COOLIDGE — After a successful pop-up food drive in December, Coolidge once again partnered with Bernard White’s Free Fresh for an impromptu community event on Saturday. While the initial effort delivered 300 food boxes, the sequel delivered a five-fold increase on that amount.
Local volunteers teamed up with Free Fresh to give out 1,500 meals to needy families at Kenilworth Sports Complex, with cars forming a line as early as 7 a.m. to receive meals.
The food drive kicked off a planned six- to eight-week tour of the state, during which Free Fresh will service communities such as Globe and Flagstaff before finishing in the Phoenix area.
White’s enthusiasm was wedded to a strong sense of purpose as he coached volunteers on how to maximize the impact of the event.
“The reason why we’re here is not to throw boxes in trunks,” White said. “Anybody can do that, a monkey can do that. This is about you creating an experience for somebody going through trauma right now.”
Free Fresh Emergency Food Mission, a Chandler-based charity, is primarily a door-to-door distribution service, and White explained food as part of a broader goal to help bring families and communities out of crippling poverty. White stressed the importance of delivering a positive emotional experience for people, to help earn their trust and make a connection.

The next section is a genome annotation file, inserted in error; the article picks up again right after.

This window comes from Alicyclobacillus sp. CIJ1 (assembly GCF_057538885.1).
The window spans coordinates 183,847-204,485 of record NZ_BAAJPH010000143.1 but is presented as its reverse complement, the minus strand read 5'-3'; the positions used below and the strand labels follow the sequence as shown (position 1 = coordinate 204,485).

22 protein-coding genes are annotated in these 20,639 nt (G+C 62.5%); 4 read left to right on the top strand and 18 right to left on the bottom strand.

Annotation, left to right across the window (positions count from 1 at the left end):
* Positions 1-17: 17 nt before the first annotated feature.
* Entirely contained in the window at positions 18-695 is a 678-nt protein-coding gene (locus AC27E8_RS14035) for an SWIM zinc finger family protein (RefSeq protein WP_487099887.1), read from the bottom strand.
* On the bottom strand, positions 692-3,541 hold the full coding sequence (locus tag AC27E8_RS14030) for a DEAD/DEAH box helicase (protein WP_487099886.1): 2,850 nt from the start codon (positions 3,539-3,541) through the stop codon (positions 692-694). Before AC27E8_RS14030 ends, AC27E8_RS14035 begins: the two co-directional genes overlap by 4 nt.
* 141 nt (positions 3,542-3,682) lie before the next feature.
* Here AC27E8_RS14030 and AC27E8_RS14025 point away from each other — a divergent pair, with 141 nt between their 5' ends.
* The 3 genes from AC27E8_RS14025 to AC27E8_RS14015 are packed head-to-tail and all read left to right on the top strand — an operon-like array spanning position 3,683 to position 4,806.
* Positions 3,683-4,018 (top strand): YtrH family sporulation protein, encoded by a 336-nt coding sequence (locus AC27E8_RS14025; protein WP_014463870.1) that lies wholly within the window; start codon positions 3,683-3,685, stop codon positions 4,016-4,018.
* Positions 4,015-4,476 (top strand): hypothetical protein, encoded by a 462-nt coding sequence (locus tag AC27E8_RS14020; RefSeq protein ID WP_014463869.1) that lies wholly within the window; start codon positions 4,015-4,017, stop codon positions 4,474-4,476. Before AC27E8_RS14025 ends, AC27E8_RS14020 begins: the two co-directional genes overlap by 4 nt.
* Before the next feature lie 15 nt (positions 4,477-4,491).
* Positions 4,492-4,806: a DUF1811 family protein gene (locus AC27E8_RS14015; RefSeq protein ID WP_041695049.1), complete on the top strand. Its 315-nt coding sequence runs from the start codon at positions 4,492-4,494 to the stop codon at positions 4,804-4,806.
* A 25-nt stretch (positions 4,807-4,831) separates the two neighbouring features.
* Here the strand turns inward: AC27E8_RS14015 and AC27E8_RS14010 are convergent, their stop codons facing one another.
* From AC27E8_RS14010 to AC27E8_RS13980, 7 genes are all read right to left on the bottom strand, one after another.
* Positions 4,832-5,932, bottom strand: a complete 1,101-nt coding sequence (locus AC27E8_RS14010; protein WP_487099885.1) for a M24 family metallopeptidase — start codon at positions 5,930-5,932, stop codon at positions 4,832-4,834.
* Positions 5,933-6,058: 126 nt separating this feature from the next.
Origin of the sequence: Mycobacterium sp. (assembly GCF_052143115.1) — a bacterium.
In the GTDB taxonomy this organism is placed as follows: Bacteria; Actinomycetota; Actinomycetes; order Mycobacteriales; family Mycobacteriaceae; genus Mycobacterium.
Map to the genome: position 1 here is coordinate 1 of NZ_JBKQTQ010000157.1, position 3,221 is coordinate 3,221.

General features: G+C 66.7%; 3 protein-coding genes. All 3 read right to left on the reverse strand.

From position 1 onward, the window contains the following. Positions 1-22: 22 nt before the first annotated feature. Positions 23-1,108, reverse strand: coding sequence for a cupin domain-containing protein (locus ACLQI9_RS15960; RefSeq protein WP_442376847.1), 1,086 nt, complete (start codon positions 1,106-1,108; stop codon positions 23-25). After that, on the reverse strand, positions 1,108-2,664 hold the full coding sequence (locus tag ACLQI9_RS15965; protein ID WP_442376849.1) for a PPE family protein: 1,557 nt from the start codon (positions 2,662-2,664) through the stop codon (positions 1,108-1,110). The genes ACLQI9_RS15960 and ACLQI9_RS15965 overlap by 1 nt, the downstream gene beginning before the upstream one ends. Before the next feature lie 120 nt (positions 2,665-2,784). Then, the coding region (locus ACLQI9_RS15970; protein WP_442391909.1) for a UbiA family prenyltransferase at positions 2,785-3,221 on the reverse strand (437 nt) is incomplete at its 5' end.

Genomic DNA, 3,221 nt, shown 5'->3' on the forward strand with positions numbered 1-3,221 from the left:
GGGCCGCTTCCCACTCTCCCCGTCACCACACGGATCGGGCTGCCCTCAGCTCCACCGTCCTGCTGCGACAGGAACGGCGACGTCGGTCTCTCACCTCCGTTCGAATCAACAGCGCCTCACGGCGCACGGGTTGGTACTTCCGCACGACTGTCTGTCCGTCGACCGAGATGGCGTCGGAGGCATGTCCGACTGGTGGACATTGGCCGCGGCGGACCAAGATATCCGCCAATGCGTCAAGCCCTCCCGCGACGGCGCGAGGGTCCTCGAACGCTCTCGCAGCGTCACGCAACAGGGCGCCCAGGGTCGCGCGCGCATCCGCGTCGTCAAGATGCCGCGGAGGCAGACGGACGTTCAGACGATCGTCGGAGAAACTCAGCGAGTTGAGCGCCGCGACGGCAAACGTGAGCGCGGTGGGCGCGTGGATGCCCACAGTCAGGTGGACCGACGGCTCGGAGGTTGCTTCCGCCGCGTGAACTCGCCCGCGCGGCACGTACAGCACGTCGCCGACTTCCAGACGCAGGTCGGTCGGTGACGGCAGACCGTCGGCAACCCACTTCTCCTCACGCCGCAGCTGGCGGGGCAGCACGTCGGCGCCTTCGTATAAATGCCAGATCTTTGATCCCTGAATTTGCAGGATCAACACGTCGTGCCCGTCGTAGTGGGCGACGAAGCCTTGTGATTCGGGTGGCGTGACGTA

“Some organizations make you feel like you’re just a number,” White said. “If I’m already in a bad situation, I don’t really feel good if people coming to help me are still objectifying me, making me feel like I need to hurry up and get out of the way.”
In addition to the food boxes, volunteers distributed a sheet with various crisis hotlines.
Event volunteers included officials Mayor Jon Thompson and City Manager Rick Miller, as well as local volunteer groups including the Better Human Coalition and the Calvary Chapel Youth Group, organized by Dan and Julie Leonard.
Youth group member James Duvall said that he hoped events like the food drive could help change the sense of hopelessness he sees sometimes in the city.
“People say Coolidge is ghetto but it’s not,” Duvall said. “I’m not giving up on Coolidge. I’ve been here all my life and even in a small town like this you can meet new people and create bonds.”
As in December, this month’s food drive came together quickly when Free Fresh board member Maria Salcido reached out to Thompson about putting it on.
“Things are happening in our communities right now that people don’t want to talk about,” Salcido said. “We need to start talking about it. People have been laid off, people are trying not to lose their homes. I know we can reach people.”
Both White and Salcido said they hoped that if there was enough demand, they could do the food drives regularly.
“Coolidge is an awesome team and awesome community so we will continue to do this,” White said.